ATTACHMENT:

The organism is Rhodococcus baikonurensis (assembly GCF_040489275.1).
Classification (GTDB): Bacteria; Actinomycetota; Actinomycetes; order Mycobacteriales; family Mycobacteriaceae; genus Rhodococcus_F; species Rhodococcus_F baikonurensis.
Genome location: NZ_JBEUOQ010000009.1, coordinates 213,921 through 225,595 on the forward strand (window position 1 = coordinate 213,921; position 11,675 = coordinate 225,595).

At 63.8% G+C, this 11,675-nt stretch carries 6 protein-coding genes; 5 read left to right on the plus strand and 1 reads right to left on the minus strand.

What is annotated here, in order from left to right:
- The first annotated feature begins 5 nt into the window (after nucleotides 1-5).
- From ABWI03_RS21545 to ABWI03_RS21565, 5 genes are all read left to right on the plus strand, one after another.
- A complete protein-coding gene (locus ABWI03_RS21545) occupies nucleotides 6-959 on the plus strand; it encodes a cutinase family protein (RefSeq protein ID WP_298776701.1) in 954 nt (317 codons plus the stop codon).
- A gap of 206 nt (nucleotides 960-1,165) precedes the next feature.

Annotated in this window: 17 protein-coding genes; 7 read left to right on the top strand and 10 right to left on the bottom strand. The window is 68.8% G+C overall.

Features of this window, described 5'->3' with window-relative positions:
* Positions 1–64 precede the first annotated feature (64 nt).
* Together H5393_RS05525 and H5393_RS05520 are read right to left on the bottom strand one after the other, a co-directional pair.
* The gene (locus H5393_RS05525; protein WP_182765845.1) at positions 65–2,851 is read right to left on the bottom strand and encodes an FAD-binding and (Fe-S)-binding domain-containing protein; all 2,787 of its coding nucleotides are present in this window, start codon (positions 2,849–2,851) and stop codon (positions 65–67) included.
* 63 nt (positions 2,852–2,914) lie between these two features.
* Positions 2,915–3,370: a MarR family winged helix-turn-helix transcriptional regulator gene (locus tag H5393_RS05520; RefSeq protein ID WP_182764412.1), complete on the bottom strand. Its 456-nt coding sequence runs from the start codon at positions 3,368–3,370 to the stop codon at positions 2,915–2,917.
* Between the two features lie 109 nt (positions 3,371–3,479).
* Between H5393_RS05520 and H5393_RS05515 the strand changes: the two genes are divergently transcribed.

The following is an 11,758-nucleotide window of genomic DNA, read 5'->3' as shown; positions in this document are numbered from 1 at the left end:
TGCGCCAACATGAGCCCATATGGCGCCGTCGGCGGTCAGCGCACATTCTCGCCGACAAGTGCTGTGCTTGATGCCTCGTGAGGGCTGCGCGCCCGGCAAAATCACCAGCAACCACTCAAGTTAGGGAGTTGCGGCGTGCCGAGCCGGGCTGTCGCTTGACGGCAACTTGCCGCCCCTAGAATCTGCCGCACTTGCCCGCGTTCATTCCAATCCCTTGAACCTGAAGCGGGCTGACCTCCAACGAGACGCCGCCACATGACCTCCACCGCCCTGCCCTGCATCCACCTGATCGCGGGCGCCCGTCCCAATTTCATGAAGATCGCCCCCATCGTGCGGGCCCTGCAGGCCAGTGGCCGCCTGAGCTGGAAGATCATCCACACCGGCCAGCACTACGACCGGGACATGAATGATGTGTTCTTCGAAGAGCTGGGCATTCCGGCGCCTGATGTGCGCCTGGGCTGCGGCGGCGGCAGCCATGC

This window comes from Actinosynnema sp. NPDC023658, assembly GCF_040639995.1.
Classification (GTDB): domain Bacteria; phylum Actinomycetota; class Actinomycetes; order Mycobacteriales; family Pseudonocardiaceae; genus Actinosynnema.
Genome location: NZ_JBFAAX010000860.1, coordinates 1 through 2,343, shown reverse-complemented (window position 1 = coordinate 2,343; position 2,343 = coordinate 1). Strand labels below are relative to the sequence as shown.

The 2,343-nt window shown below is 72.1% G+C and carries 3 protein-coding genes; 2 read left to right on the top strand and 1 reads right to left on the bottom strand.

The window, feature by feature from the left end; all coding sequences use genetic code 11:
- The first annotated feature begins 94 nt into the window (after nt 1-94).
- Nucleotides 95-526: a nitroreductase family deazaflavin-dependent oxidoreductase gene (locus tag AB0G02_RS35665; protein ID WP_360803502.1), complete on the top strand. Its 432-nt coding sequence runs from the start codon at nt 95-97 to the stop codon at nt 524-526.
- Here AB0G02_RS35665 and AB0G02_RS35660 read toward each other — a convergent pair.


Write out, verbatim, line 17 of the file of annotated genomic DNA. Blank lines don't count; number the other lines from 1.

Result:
* Between the two features lie 109 nt (positions 3,371–3,479).